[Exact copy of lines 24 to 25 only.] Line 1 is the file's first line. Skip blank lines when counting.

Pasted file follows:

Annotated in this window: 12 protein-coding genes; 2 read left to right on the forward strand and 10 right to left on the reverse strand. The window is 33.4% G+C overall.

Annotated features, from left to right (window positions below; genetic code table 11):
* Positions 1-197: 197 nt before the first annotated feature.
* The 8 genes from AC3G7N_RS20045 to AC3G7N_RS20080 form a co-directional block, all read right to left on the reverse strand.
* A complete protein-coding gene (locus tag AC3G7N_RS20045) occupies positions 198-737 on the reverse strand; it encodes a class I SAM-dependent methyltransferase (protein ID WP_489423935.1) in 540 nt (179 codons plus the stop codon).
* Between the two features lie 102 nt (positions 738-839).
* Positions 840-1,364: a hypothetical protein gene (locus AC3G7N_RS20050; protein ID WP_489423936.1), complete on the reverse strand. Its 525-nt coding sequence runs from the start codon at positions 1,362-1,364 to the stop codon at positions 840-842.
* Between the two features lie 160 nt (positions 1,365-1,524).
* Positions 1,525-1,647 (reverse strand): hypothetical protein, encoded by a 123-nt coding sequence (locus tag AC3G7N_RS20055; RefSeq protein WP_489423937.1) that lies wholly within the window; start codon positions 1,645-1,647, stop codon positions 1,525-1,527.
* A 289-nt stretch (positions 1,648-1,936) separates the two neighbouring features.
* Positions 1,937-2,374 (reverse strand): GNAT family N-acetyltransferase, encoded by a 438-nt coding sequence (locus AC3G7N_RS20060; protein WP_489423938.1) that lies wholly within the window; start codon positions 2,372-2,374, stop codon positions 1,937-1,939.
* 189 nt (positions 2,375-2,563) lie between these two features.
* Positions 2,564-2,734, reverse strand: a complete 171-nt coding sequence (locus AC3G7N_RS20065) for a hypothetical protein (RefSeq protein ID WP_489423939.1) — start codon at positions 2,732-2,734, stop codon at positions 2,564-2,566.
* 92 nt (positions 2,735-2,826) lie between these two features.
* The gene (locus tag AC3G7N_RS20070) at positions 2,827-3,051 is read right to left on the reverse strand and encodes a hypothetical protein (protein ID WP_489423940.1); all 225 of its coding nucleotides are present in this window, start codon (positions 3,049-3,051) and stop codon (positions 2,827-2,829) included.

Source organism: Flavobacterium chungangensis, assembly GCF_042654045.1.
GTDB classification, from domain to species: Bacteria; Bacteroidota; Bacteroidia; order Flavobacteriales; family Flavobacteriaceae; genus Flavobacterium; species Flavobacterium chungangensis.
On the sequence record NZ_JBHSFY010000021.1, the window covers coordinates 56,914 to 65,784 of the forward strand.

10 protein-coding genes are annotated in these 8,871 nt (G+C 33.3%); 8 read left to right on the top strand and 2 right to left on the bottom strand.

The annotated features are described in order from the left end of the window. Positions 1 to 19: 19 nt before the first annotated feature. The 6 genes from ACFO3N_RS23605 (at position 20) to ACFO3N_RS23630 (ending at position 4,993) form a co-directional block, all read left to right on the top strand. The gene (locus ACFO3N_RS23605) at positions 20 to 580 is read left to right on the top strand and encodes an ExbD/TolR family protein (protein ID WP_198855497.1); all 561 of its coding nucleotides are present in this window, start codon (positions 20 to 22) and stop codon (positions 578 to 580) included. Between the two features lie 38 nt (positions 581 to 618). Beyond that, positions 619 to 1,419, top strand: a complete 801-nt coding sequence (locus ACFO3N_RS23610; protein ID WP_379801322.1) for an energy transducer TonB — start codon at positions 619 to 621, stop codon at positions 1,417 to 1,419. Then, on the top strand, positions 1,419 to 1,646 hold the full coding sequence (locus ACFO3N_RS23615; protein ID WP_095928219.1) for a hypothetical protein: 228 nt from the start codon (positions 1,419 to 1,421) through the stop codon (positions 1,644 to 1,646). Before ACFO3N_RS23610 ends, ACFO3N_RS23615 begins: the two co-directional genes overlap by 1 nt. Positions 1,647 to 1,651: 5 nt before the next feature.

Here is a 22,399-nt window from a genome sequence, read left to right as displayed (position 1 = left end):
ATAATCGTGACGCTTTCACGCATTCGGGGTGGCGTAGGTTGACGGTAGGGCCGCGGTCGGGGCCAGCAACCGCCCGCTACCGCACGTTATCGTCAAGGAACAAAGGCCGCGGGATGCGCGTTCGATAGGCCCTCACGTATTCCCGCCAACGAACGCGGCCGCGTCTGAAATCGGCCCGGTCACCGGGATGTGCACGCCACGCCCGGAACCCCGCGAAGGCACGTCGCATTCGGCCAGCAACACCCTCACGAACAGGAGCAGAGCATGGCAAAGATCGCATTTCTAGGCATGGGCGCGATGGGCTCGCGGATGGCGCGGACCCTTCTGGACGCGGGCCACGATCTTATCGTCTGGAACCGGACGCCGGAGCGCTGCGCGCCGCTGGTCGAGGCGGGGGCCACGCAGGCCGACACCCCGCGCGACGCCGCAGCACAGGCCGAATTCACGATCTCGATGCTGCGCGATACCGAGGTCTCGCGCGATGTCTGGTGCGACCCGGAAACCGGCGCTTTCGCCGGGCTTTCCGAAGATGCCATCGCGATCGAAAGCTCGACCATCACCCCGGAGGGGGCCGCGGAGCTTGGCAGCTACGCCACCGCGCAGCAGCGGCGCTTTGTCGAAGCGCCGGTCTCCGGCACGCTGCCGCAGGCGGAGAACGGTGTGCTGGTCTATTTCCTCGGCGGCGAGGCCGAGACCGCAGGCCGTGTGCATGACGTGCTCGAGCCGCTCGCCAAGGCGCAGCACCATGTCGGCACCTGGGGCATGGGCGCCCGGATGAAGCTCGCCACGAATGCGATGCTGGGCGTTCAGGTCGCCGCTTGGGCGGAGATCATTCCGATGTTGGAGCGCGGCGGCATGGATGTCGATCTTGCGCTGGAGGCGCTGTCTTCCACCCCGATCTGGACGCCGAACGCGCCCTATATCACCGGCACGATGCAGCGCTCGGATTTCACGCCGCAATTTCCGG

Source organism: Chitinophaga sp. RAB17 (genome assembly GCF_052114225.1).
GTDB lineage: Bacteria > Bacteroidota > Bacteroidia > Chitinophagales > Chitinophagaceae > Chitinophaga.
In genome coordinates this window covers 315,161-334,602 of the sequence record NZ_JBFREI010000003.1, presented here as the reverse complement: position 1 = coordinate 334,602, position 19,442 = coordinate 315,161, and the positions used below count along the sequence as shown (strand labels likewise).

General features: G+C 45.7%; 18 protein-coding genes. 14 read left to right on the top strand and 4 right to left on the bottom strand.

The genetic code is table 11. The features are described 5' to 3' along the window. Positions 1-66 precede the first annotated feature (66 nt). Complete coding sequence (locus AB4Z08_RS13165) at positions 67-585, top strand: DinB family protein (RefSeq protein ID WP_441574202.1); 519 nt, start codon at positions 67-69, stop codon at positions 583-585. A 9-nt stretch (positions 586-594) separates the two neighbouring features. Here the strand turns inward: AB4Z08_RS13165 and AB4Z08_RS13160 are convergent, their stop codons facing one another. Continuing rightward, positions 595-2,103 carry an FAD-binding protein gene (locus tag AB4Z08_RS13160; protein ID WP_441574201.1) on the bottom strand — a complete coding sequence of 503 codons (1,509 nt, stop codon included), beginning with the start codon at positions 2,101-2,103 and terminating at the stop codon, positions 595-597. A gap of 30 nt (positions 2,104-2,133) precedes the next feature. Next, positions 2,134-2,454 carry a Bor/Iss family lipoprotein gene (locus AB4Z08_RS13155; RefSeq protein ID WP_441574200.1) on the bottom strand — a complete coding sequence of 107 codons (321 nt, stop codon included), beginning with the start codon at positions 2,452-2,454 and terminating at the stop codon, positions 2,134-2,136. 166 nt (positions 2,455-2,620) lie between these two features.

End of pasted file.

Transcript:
GTDB lineage: Bacteria > Bacteroidota > Bacteroidia > Chitinophagales > Chitinophagaceae > Chitinophaga.
In genome coordinates this window covers 315,161-334,602 of the sequence record NZ_JBFREI010000003.1, presented here as the reverse complement: position 1 = coordinate 334,602, position 19,442 = coordinate 315,161, and the positions used below count along the sequence as shown (strand labels likewise).